Company set to finish work on Dakota Access oil pipeline

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  • Military vehicles are staged near the path of the Dakota Access pipeline Thursday, Feb. 9, 2017 near Cannon Ball, North Dakota. The developer says construction of the Dakota Access pipeline under a North Dakota reservoir has begun and that the full pipeline should be operational within three months. One of two tribes who say the pipeline threatens their water supply on Thursday filed a legal challenge asking a court to block construction while an earlier lawsuit against the pipeline proceeds. (AP Photo/James MacPherson)

    Military vehicles are staged near the path of the Dakota Access pipeline Thursday, Feb. 9, 2017 near Cannon Ball, North Dakota. The developer says construction of the Dakota Access pipeline under a North Dakota reservoir has begun and that the full ... pipeline should be operational within three months. One of two tribes who say the pipeline threatens their water supply on Thursday filed a legal challenge asking a court to block construction while an earlier lawsuit against the pipeline proceeds. (AP Photo/James MacPherson) (The Associated Press)

  • Razor wire and concrete barriers protect access to the Dakota Access pipeline drilling site Thursday, Feb. 9, 2017 near Cannon Ball, North Dakota. The developer says construction of the Dakota Access pipeline under a North Dakota reservoir has begun and that the full pipeline should be operational within three months. One of two tribes who say the pipeline threatens their water supply on Thursday filed a legal challenge asking a court to block construction while an earlier lawsuit against the pipeline proceeds. (AP Photo/James MacPherson)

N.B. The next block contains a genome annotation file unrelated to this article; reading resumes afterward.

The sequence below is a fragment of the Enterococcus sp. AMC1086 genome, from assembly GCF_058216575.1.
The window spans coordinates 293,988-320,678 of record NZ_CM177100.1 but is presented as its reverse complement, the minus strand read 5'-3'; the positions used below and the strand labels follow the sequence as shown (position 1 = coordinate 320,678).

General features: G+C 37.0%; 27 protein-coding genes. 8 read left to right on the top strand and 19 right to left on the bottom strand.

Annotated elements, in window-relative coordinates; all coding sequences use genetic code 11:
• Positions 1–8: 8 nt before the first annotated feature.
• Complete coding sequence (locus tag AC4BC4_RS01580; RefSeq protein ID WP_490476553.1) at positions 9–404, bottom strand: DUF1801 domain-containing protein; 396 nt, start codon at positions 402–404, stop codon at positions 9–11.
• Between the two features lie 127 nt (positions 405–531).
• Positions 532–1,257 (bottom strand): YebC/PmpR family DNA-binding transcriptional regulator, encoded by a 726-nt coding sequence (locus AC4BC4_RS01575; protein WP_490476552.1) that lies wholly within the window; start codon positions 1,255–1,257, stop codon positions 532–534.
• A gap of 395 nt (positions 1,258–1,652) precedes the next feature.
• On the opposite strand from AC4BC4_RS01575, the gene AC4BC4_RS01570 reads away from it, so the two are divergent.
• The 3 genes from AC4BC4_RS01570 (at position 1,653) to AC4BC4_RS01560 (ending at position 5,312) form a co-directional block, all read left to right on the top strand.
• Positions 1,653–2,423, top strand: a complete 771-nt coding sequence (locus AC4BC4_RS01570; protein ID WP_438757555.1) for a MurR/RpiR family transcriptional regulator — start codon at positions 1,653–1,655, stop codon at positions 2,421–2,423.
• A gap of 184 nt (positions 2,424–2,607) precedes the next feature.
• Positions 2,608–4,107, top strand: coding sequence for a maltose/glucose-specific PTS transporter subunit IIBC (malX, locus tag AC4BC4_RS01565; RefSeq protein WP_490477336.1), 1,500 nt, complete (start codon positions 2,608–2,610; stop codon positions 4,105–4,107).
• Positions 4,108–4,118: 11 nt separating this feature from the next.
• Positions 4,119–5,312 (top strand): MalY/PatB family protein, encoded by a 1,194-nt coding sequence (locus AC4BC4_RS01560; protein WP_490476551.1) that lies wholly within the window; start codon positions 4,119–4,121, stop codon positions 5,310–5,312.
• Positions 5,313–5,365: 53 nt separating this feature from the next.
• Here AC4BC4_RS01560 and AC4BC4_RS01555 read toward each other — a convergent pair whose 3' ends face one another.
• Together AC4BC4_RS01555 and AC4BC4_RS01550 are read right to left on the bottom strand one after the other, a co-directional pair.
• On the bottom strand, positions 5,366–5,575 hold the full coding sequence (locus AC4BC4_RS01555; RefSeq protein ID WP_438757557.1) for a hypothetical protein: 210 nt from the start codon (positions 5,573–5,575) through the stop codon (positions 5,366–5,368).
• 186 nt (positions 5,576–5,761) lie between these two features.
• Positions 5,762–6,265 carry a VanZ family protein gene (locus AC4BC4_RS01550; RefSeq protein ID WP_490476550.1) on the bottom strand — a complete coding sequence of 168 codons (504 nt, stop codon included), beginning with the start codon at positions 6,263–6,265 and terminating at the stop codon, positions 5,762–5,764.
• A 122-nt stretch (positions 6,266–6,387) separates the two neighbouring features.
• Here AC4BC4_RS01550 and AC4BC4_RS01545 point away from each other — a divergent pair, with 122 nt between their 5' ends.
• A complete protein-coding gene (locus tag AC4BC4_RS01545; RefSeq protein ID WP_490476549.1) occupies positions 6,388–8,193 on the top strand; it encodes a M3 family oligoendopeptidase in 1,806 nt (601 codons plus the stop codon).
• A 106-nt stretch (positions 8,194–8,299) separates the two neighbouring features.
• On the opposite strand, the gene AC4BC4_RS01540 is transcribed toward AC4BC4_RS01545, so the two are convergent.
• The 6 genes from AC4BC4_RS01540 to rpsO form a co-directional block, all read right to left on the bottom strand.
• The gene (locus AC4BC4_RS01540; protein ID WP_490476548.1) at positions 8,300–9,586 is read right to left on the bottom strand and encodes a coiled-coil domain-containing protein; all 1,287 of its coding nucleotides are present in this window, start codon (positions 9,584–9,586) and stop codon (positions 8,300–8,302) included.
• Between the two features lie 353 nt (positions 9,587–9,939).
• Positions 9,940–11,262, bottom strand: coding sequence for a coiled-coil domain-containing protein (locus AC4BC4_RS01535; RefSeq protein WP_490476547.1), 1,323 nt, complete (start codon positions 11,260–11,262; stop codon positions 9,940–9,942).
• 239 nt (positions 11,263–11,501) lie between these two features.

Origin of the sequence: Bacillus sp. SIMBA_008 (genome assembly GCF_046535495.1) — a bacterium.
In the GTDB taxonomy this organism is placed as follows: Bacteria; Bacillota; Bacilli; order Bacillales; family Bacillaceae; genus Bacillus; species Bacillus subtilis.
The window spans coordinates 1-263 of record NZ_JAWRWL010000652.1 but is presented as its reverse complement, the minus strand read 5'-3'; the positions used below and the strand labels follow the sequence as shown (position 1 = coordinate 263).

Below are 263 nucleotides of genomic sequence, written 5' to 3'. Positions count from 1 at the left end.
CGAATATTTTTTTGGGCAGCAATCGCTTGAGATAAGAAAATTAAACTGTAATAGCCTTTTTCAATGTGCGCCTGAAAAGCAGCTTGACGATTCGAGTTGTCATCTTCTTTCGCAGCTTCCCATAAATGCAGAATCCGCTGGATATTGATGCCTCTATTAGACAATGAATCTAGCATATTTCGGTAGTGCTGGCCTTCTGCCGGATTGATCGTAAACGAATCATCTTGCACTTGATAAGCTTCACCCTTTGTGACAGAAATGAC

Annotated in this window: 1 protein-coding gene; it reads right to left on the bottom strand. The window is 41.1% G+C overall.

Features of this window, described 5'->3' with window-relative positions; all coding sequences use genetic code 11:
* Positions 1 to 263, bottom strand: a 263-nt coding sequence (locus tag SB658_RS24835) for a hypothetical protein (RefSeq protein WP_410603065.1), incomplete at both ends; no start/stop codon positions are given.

Razor wire and concrete barriers protect access to the Dakota Access pipeline drilling site Thursday, Feb. 9, 2017 near Cannon Ball, North Dakota. The developer says construction of the Dakota Access pipeline under a North Dakota reservoir has begun ... and that the full pipeline should be operational within three months. One of two tribes who say the pipeline threatens their water supply on Thursday filed a legal challenge asking a court to block construction while an earlier lawsuit against the pipeline proceeds. (AP Photo/James MacPherson) (The Associated Press)

The company building the Dakota Access oil pipeline says it plans to immediately resume construction on the long-stalled project.

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Dallas-based Energy Transfer Partners on Wednesday got final permission from the Army to lay pipe under a Missouri River reservoir in North Dakota. The project had been delayed for months before President Donald Trump last month instructed the Army Corps of Engineers to advance work on the pipeline.

The Standing Rock Sioux tribe has vowed to continue fighting the construction. Tribal Chairman Dave Archambault said in a statement Wednesday that the Standing Rock Sioux are prepared to continue battling the pipeline "in the courts."

The tribe fears a pipeline leak could contaminate its drinking water. But ETP contends the pipeline is safe.

Opponents of the project held demonstrations Wednesday in several cities, including Chicago, New York and Washington, D.C.